However, in his Miscellaneous Works, he writes:
“Spirits narrate things wholly false, and lie. When spirits begin to speak to man, care should be taken not to believe them, for most everything they say is made up by them, and they lie; so, if we permitted them to relate what Heaven is, and how things are in Heaven, they would tell so many falsehoods, and with such strong assertion that man would be astonished; wherefore it was not permitted me when spirits were speaking to have any belief in what they stated. They love to feign. Whatever may be the topic spoken of, they think they know it, and if man listens and believes, they insist, and in various ways deceive and seduce.”
This colossal contradiction clearly indicates that as marvelous a medium as Swedenborg was, his visions and revelations were still subject to earlier philosophical and theological influences. His whole concept of Heaven and Hell was strongly influenced by his Lutheran background. The fact that he, himself, was in constant communication with the Spirit world and promulgated said spirit teachings, while at the same time warning of the deception and falsehood of spirit communicators, is clearly reflective of his general approach to spiritual and theological matters: that he, alone, was the spokesman for those in Spirit.
In effect, Swedenborg could be called the first Spiritualist; those who came before him did not claim to be in contact with departed men and women. Up until Swedenborg’s revelations, spirits who communicated were generally considered to be of a high order of being. The idea of communicating with ordinary people was decidedly new and quite threatening to the theological community at large. Nevertheless, Swedenborg continued and, in effect, helped bridge the age-old gap between life and death.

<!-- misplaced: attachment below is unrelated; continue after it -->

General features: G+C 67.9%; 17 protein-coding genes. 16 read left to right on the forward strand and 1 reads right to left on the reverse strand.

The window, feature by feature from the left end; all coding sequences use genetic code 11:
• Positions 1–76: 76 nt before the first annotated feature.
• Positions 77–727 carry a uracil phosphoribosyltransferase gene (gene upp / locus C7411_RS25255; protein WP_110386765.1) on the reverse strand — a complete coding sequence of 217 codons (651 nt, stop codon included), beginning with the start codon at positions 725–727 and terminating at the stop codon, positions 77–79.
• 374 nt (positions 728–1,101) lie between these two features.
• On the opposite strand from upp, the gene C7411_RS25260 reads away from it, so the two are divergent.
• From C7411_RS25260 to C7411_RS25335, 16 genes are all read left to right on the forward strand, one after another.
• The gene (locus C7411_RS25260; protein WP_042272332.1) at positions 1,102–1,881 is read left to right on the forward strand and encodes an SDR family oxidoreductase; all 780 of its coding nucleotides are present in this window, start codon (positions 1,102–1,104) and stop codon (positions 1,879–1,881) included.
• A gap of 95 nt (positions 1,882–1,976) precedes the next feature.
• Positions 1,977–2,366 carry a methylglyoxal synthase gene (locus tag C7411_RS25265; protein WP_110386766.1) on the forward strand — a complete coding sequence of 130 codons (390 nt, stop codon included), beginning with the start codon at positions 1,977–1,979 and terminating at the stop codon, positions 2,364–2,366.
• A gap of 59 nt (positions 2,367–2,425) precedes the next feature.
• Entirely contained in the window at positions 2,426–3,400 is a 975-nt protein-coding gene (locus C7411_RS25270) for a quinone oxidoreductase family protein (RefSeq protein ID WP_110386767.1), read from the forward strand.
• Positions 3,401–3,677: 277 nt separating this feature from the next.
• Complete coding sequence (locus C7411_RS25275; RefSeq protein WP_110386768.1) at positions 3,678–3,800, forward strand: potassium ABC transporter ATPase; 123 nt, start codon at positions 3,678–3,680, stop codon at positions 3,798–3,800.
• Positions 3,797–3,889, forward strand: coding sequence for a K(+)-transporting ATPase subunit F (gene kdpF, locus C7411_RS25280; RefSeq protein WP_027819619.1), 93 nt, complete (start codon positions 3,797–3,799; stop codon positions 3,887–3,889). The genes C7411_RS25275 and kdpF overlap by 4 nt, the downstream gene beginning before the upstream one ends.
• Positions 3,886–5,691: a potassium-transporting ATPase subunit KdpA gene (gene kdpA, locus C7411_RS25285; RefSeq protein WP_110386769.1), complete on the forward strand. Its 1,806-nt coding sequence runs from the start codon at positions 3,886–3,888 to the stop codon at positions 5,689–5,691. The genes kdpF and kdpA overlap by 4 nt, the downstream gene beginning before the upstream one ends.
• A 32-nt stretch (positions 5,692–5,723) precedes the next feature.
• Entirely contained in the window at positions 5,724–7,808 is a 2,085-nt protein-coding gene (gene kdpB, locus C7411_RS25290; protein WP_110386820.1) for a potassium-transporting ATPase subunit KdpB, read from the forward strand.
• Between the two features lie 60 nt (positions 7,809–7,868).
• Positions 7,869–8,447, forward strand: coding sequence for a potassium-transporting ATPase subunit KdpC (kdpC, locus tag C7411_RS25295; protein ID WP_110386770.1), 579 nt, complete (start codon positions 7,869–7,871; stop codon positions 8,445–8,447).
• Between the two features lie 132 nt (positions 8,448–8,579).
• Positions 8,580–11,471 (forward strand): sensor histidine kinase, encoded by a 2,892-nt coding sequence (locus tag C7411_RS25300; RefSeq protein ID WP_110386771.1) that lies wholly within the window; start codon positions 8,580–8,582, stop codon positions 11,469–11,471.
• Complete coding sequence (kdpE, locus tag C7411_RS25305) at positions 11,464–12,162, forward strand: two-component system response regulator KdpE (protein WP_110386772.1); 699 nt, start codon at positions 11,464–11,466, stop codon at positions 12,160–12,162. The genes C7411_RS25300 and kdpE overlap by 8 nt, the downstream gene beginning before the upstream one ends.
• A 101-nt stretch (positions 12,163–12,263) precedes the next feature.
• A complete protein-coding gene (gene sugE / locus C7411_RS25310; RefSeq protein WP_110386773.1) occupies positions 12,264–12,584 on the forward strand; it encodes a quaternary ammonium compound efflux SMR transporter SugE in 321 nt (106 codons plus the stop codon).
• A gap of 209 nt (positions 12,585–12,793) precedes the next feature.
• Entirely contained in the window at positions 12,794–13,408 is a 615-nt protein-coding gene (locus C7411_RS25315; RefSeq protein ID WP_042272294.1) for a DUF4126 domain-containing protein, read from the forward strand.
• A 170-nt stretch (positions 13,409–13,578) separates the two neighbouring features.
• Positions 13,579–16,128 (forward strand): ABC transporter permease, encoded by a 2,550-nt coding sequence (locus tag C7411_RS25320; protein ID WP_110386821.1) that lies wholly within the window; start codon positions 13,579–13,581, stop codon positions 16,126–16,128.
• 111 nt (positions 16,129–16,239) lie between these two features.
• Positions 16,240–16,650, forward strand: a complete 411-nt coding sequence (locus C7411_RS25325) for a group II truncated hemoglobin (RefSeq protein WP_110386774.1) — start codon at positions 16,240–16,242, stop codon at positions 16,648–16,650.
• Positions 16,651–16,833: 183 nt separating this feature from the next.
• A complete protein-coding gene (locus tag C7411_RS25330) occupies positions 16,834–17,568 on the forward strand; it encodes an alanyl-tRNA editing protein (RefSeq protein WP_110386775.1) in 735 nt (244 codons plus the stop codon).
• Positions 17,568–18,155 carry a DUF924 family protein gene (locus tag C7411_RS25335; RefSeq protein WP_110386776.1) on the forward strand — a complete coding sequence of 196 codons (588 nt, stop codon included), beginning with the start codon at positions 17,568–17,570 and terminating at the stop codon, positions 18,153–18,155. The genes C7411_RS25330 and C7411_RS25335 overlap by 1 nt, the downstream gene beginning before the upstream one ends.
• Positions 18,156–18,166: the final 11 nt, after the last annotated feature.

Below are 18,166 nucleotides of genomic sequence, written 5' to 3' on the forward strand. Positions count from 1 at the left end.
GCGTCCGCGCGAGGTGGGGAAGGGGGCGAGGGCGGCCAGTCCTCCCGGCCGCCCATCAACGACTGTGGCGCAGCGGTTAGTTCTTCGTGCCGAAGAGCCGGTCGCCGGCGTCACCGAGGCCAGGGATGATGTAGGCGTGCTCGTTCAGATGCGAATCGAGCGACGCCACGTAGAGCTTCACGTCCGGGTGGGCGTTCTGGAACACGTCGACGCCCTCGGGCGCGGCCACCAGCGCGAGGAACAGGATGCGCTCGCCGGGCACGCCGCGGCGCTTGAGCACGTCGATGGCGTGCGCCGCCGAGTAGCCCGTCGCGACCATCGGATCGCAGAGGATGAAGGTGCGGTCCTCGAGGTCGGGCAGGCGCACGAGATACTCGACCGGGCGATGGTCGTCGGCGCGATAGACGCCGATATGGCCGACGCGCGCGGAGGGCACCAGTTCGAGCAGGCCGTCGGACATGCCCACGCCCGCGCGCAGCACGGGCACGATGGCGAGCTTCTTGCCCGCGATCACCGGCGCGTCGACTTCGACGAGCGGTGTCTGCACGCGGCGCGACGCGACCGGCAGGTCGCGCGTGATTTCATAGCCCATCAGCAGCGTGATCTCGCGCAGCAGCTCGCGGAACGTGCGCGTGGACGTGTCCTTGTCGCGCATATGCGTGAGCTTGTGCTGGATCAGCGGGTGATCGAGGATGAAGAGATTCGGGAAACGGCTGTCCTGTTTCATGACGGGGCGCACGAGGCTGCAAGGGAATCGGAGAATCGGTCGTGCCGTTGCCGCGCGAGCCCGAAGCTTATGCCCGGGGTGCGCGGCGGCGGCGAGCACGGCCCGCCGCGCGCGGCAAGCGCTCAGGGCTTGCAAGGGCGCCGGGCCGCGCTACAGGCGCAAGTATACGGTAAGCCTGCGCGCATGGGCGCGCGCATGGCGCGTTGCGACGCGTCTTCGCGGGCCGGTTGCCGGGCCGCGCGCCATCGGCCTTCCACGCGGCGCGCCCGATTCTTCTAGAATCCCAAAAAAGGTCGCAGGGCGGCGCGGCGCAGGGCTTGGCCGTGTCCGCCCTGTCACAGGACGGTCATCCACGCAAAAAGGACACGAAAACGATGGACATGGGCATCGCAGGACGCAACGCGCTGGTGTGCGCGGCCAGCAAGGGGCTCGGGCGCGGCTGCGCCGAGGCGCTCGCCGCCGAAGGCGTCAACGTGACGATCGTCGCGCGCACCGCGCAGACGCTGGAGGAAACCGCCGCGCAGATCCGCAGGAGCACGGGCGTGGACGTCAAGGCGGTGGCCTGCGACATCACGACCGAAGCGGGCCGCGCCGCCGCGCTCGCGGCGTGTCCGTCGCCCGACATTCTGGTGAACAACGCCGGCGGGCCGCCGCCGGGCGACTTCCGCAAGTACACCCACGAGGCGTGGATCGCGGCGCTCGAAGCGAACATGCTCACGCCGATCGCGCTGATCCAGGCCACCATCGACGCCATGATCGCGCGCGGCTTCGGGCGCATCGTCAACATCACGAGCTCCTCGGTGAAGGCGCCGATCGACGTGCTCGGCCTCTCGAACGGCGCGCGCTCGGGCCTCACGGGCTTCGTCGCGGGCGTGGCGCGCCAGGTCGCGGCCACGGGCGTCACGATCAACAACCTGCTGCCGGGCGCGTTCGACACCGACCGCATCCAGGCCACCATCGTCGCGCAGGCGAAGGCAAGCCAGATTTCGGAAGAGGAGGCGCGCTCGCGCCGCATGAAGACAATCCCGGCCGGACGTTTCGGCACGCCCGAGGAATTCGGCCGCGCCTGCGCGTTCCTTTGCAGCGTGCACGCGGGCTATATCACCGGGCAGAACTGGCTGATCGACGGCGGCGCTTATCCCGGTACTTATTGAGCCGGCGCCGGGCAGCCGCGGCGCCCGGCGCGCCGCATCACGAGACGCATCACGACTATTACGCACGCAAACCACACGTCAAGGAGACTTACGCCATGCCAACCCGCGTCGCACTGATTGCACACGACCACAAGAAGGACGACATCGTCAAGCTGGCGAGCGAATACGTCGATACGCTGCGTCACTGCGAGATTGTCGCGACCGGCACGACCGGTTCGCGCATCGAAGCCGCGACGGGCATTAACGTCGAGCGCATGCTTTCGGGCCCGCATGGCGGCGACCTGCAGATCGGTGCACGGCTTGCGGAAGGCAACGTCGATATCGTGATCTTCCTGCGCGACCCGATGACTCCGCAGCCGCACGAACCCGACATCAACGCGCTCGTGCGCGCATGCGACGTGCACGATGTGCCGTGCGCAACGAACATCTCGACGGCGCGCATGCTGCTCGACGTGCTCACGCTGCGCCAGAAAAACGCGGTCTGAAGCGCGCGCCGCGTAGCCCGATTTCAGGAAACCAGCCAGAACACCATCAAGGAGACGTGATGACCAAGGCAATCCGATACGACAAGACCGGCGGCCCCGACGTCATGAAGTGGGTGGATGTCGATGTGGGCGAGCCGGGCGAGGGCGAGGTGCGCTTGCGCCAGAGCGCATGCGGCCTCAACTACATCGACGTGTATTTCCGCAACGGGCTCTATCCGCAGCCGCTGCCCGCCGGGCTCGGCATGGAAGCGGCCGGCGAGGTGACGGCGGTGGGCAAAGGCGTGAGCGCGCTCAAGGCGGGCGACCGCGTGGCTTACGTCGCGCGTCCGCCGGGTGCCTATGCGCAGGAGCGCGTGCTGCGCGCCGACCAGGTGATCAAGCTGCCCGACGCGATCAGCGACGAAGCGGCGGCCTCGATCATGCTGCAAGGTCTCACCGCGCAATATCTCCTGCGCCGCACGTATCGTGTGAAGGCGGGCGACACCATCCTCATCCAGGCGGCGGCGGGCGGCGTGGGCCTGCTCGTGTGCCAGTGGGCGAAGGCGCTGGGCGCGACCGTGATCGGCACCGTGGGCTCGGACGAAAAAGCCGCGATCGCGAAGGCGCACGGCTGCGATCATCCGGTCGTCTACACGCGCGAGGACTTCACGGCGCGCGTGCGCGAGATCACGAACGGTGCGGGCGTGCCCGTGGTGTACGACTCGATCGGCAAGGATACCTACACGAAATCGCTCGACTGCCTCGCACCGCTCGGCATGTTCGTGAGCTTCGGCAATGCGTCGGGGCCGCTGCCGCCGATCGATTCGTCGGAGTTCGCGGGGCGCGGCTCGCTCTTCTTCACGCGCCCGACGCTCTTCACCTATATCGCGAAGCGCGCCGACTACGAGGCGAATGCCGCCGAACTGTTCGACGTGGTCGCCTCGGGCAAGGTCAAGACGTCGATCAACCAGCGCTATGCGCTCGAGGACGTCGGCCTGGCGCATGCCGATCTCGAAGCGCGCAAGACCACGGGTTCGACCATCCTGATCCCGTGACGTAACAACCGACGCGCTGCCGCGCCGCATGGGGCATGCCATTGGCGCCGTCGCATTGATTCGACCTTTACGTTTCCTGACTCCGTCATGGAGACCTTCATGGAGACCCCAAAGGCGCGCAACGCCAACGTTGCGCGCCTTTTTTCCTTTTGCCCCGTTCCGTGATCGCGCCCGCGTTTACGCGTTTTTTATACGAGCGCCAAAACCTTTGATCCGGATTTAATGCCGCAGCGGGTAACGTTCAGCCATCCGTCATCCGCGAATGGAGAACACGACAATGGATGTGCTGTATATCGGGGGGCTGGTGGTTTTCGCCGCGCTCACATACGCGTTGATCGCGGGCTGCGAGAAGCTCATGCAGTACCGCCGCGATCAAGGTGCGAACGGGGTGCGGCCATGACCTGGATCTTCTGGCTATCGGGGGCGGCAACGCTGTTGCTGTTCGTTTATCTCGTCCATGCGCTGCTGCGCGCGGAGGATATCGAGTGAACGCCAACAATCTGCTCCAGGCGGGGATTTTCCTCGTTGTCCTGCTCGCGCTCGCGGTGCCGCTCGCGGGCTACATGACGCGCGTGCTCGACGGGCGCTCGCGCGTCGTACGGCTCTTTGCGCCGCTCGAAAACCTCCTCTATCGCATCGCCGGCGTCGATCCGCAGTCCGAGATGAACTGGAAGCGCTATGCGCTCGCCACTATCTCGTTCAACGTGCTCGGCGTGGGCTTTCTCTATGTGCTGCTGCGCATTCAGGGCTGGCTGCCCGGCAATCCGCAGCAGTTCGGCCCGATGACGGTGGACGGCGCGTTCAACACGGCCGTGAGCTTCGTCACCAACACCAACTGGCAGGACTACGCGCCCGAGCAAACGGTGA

Throughout his adult life, Swedenborg was in daily communication with the Spirit world and received much instruction and revelation concerning life after death. We can summarize the mediumistic teachings of Swedenborg as follows:
- The Spirit world consists of a number of concentric spheres, each with its own density and inhabitants.
- Life in Spirit is similar to that on the Earth plane, with houses, churches, schools, etc. The process of death is aided by Angels (good spirits); everyone rests for a few days after death and then regains full consciousness.
- The process of death changes nothing of an internal nature.
- There is no such thing as eternal punishment. Those who find themselves in Hell after death can work their way towards something higher.
- Marriage is a form of spiritual union which is continued in the Spirit world. It takes the union of a man and a woman to make a complete human unit.
- Those who die old or diseased regain their youth and health in the Spirit world.
Although Swedenborgian philosophy and traditional Spiritualism differ on many points, and although the Church of the New Jerusalem – the religious movement based on Swedenborg’s revelations – generally condemns the practice of Spiritism, we cannot overlook the tremendous impact and contribution which this Swedish seer made towards laying a pathway for the coming dispensation of spiritual truth.
We can summarize Swedenborg’s contributions to the cause of Spiritualism as follows:
- He was the first to present a modern cosmological description of the various planes of spirit.
- Through his mediumship the world was given the first modern catechism of Spiritualism.
- Because of his social standing, integrity, and education, he was able to bring these varied spirit teachings to a great number of Europe’s savants as well as to the general populace; therefore, he was a great channel for the dispensation of spirit truth during a period when such teachings were unheard of.
The world should be eternally grateful for the work brought forth through Emanuel Swedenborg.